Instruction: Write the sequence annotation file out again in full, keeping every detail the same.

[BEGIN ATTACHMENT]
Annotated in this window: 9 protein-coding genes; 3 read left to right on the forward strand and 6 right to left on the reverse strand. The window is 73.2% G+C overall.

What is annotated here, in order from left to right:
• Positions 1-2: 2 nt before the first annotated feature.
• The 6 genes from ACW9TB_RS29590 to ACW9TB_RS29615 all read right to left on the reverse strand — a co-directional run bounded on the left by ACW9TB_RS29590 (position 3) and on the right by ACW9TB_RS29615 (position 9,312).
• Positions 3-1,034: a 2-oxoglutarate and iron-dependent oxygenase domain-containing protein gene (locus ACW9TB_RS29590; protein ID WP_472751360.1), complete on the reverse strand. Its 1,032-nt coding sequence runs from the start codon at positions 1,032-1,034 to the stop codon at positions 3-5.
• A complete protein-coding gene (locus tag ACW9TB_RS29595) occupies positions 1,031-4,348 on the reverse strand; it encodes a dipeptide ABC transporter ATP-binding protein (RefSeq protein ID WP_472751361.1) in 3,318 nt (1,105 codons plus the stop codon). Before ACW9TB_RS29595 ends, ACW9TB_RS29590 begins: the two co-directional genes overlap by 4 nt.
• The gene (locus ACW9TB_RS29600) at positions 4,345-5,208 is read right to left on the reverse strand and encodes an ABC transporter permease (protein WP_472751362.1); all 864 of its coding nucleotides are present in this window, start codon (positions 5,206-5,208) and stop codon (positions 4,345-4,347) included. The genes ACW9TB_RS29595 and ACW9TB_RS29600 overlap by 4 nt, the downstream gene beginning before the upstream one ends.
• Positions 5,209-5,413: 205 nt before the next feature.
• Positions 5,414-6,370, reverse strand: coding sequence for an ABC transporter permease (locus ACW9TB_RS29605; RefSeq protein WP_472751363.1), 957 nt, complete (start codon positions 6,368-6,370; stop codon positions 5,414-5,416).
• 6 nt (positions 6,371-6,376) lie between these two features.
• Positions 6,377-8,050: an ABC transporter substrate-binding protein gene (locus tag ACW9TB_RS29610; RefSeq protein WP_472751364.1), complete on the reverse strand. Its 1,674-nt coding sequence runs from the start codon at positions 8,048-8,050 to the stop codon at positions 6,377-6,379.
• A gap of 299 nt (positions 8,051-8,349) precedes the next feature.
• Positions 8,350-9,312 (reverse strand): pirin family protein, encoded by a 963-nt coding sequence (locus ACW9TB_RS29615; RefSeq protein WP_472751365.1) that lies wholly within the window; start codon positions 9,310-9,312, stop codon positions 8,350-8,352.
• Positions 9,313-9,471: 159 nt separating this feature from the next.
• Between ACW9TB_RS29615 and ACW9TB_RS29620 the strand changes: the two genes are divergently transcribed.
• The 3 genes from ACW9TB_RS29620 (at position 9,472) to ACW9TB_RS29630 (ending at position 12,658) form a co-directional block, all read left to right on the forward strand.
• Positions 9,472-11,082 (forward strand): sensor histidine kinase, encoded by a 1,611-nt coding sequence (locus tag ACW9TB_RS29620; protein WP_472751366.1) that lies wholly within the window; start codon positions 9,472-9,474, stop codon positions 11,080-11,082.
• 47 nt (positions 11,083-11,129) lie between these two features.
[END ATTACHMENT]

Annotated in this window: 9 protein-coding genes; 3 read left to right on the forward strand and 6 right to left on the reverse strand. The window is 73.2% G+C overall.

What is annotated here, in order from left to right:
• Positions 1-2: 2 nt before the first annotated feature.
• The 6 genes from ACW9TB_RS29590 to ACW9TB_RS29615 all read right to left on the reverse strand — a co-directional run bounded on the left by ACW9TB_RS29590 (position 3) and on the right by ACW9TB_RS29615 (position 9,312).
• Positions 3-1,034: a 2-oxoglutarate and iron-dependent oxygenase domain-containing protein gene (locus ACW9TB_RS29590; protein ID WP_472751360.1), complete on the reverse strand. Its 1,032-nt coding sequence runs from the start codon at positions 1,032-1,034 to the stop codon at positions 3-5.
• A complete protein-coding gene (locus tag ACW9TB_RS29595) occupies positions 1,031-4,348 on the reverse strand; it encodes a dipeptide ABC transporter ATP-binding protein (RefSeq protein ID WP_472751361.1) in 3,318 nt (1,105 codons plus the stop codon). Before ACW9TB_RS29595 ends, ACW9TB_RS29590 begins: the two co-directional genes overlap by 4 nt.
• The gene (locus ACW9TB_RS29600) at positions 4,345-5,208 is read right to left on the reverse strand and encodes an ABC transporter permease (protein WP_472751362.1); all 864 of its coding nucleotides are present in this window, start codon (positions 5,206-5,208) and stop codon (positions 4,345-4,347) included. The genes ACW9TB_RS29595 and ACW9TB_RS29600 overlap by 4 nt, the downstream gene beginning before the upstream one ends.
• Positions 5,209-5,413: 205 nt before the next feature.
• Positions 5,414-6,370, reverse strand: coding sequence for an ABC transporter permease (locus ACW9TB_RS29605; RefSeq protein WP_472751363.1), 957 nt, complete (start codon positions 6,368-6,370; stop codon positions 5,414-5,416).
• 6 nt (positions 6,371-6,376) lie between these two features.
• Positions 6,377-8,050: an ABC transporter substrate-binding protein gene (locus tag ACW9TB_RS29610; RefSeq protein WP_472751364.1), complete on the reverse strand. Its 1,674-nt coding sequence runs from the start codon at positions 8,048-8,050 to the stop codon at positions 6,377-6,379.
• A gap of 299 nt (positions 8,051-8,349) precedes the next feature.
• Positions 8,350-9,312 (reverse strand): pirin family protein, encoded by a 963-nt coding sequence (locus ACW9TB_RS29615; RefSeq protein WP_472751365.1) that lies wholly within the window; start codon positions 9,310-9,312, stop codon positions 8,350-8,352.
• Positions 9,313-9,471: 159 nt separating this feature from the next.
• Between ACW9TB_RS29615 and ACW9TB_RS29620 the strand changes: the two genes are divergently transcribed.
• The 3 genes from ACW9TB_RS29620 (at position 9,472) to ACW9TB_RS29630 (ending at position 12,658) form a co-directional block, all read left to right on the forward strand.
• Positions 9,472-11,082 (forward strand): sensor histidine kinase, encoded by a 1,611-nt coding sequence (locus tag ACW9TB_RS29620; protein WP_472751366.1) that lies wholly within the window; start codon positions 9,472-9,474, stop codon positions 11,080-11,082.
• 47 nt (positions 11,083-11,129) lie between these two features.